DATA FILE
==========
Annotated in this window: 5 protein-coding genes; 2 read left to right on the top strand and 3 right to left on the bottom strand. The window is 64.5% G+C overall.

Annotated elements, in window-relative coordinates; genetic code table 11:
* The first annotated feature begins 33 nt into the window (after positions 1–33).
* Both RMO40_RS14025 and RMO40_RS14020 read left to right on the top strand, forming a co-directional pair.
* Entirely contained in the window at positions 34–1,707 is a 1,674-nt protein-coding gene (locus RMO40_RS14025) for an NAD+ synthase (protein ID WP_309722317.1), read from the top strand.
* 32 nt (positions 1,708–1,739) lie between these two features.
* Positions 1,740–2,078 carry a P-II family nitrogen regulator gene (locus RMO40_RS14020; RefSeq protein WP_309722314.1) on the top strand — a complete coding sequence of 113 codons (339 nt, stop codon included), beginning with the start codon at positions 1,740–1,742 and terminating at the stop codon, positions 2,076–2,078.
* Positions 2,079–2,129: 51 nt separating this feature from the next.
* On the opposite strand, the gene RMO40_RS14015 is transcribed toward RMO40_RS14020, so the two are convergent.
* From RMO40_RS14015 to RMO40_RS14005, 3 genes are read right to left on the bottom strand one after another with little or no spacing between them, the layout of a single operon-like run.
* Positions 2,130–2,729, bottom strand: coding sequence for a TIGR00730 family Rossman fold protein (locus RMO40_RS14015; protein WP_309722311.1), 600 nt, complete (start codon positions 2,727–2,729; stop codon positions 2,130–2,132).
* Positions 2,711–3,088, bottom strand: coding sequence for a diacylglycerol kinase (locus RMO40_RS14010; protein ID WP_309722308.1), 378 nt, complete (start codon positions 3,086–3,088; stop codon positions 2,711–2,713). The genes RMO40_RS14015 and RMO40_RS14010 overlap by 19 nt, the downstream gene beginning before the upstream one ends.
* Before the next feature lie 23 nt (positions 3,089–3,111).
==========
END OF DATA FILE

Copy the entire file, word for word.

Annotated in this window: 5 protein-coding genes; 2 read left to right on the top strand and 3 right to left on the bottom strand. The window is 64.5% G+C overall.

Annotated elements, in window-relative coordinates; genetic code table 11:
* The first annotated feature begins 33 nt into the window (after positions 1–33).
* Both RMO40_RS14025 and RMO40_RS14020 read left to right on the top strand, forming a co-directional pair.
* Entirely contained in the window at positions 34–1,707 is a 1,674-nt protein-coding gene (locus RMO40_RS14025) for an NAD+ synthase (protein ID WP_309722317.1), read from the top strand.
* 32 nt (positions 1,708–1,739) lie between these two features.
* Positions 1,740–2,078 carry a P-II family nitrogen regulator gene (locus RMO40_RS14020; RefSeq protein WP_309722314.1) on the top strand — a complete coding sequence of 113 codons (339 nt, stop codon included), beginning with the start codon at positions 1,740–1,742 and terminating at the stop codon, positions 2,076–2,078.
* Positions 2,079–2,129: 51 nt separating this feature from the next.
* On the opposite strand, the gene RMO40_RS14015 is transcribed toward RMO40_RS14020, so the two are convergent.
* From RMO40_RS14015 to RMO40_RS14005, 3 genes are read right to left on the bottom strand one after another with little or no spacing between them, the layout of a single operon-like run.
* Positions 2,130–2,729, bottom strand: coding sequence for a TIGR00730 family Rossman fold protein (locus RMO40_RS14015; protein WP_309722311.1), 600 nt, complete (start codon positions 2,727–2,729; stop codon positions 2,130–2,132).
* Positions 2,711–3,088, bottom strand: coding sequence for a diacylglycerol kinase (locus RMO40_RS14010; protein ID WP_309722308.1), 378 nt, complete (start codon positions 3,086–3,088; stop codon positions 2,711–2,713). The genes RMO40_RS14015 and RMO40_RS14010 overlap by 19 nt, the downstream gene beginning before the upstream one ends.
* Before the next feature lie 23 nt (positions 3,089–3,111).